Visitors to Singapore's one and only orchid garden will get to admire a greater variety of blooms in five years when it completes its first major upgrade since it opened 20 years ago.
The National Orchid Garden, located in the Singapore Botanic Gardens, will be spruced up to refresh its visitors' experience and showcase more orchid varieties, the National Parks Board (NParks) announced yesterday.
The enhancement will focus on four key areas in the 3ha garden: the Cool House, the Mist House, the bromeliad enclosure as well as the orchid nursery.
At the Cool House, visitors will be able to get up close and personal with more varieties of orchids, particularly those growing at higher altitudes, when a second level is built there.
Currently, the Cool House has only one level. Kept at between 16 to 20 deg C, it showcases species of plants found in elfin forests at higher elevations, such as the dancing lady and boat orchids.
The bromeliad enclosure, which features plant species grown in the lowlands, and the sub-mountainous Mist House will have improved ventilation, misting and irrigation systems that are more energy efficient.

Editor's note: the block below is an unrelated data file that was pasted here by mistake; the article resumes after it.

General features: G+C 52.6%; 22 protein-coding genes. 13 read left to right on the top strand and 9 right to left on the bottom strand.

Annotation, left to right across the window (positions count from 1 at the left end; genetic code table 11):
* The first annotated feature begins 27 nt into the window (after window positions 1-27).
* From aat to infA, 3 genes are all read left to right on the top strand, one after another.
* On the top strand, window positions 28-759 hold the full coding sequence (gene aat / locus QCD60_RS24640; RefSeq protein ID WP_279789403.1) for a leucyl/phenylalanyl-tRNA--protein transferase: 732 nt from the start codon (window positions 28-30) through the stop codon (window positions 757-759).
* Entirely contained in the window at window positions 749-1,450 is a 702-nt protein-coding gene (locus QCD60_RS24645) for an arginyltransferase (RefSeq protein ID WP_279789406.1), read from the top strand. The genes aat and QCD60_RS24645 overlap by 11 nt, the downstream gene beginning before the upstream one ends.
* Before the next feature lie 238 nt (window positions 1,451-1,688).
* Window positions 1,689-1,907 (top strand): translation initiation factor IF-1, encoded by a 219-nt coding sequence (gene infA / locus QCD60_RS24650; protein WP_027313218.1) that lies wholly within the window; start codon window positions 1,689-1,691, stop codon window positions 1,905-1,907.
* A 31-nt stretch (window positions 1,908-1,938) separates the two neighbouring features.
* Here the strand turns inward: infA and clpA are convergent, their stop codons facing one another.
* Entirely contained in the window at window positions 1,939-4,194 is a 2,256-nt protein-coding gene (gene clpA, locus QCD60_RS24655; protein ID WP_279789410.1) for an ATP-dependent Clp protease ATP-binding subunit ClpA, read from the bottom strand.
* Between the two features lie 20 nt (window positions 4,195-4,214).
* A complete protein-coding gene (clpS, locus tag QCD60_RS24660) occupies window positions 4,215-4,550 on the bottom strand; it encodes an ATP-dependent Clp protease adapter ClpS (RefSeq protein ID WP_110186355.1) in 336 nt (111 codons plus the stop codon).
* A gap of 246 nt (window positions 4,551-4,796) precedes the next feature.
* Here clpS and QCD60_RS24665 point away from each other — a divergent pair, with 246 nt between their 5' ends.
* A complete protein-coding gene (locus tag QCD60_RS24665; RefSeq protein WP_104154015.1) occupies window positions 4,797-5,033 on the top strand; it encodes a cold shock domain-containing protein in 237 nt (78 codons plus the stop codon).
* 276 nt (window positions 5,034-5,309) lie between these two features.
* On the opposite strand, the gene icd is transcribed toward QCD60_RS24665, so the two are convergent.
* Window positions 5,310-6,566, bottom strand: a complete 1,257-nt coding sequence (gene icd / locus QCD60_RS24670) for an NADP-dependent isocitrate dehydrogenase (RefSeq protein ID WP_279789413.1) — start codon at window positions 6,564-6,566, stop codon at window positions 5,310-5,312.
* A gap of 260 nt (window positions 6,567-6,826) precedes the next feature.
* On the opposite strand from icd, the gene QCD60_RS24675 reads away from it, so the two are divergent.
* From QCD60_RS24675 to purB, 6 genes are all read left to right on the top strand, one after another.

The three areas will also form a tropical orchidetum showcasing a diversity of orchids and other plants from the habitats at different elevations.
"Visitors will be able to enjoy a seamless experience akin to ascending a tropical montane forest as they make their way through the orchidetum," NParks said.
When the upgrade is fully completed by 2020, visitors can also get a glimpse of the orchid nursery from a viewing deck.
The nursery, where the plants are cultivated for display, was previously not open to the public.
The orchid garden will remain open to the public during the $35 million upgrade, which will be done in stages.
Of that sum, $10 million was donated by Sembcorp Industries to partially fund the enhancements to the Cool House, which will be renamed the Sembcorp Cool House.
Thanking Sembcorp, NParks chief executive Kenneth Er said: "The contribution will go towards creating an environment for researchers to grow and bring orchids to flower that are naturally found at higher elevations.
"This, in turn, will create a refreshing educational experience for visitors to learn more about these orchids and their environments."
During yesterday's event, Minister of State for National Development Desmond Lee also launched the World of Flowers Exhibition at a gallery in the Singapore Botanic Gardens Heritage Museum.
An educational exhibit featuring text and photographs on flowers, it will run daily until May 31.
It is closed every last Tuesday of the month. Admission is free.
This article was first published on January 29, 2015.
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